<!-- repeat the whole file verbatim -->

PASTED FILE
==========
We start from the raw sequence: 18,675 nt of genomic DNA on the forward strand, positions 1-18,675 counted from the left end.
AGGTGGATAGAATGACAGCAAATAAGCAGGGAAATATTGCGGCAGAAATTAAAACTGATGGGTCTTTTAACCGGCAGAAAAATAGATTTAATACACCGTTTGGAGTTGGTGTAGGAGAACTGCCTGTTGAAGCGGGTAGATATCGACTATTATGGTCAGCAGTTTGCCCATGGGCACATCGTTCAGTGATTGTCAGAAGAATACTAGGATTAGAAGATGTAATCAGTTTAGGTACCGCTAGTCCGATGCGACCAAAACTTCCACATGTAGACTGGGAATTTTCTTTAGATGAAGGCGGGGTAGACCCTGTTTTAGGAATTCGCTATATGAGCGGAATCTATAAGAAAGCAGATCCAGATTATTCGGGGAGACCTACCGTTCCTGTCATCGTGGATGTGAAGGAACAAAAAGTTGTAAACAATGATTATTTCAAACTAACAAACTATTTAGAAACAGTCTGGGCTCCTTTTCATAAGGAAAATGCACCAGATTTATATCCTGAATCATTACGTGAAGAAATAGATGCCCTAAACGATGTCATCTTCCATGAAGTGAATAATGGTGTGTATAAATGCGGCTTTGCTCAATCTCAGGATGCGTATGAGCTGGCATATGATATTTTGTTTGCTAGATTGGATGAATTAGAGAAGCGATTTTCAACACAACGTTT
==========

We start from the raw sequence: 18,675 nt of genomic DNA on the forward strand, positions 1-18,675 counted from the left end.
AGGTGGATAGAATGACAGCAAATAAGCAGGGAAATATTGCGGCAGAAATTAAAACTGATGGGTCTTTTAACCGGCAGAAAAATAGATTTAATACACCGTTTGGAGTTGGTGTAGGAGAACTGCCTGTTGAAGCGGGTAGATATCGACTATTATGGTCAGCAGTTTGCCCATGGGCACATCGTTCAGTGATTGTCAGAAGAATACTAGGATTAGAAGATGTAATCAGTTTAGGTACCGCTAGTCCGATGCGACCAAAACTTCCACATGTAGACTGGGAATTTTCTTTAGATGAAGGCGGGGTAGACCCTGTTTTAGGAATTCGCTATATGAGCGGAATCTATAAGAAAGCAGATCCAGATTATTCGGGGAGACCTACCGTTCCTGTCATCGTGGATGTGAAGGAACAAAAAGTTGTAAACAATGATTATTTCAAACTAACAAACTATTTAGAAACAGTCTGGGCTCCTTTTCATAAGGAAAATGCACCAGATTTATATCCTGAATCATTACGTGAAGAAATAGATGCCCTAAACGATGTCATCTTCCATGAAGTGAATAATGGTGTGTATAAATGCGGCTTTGCTCAATCTCAGGATGCGTATGAGCTGGCATATGATATTTTGTTTGCTAGATTGGATGAATTAGAGAAGCGATTTTCAACACAACGTTT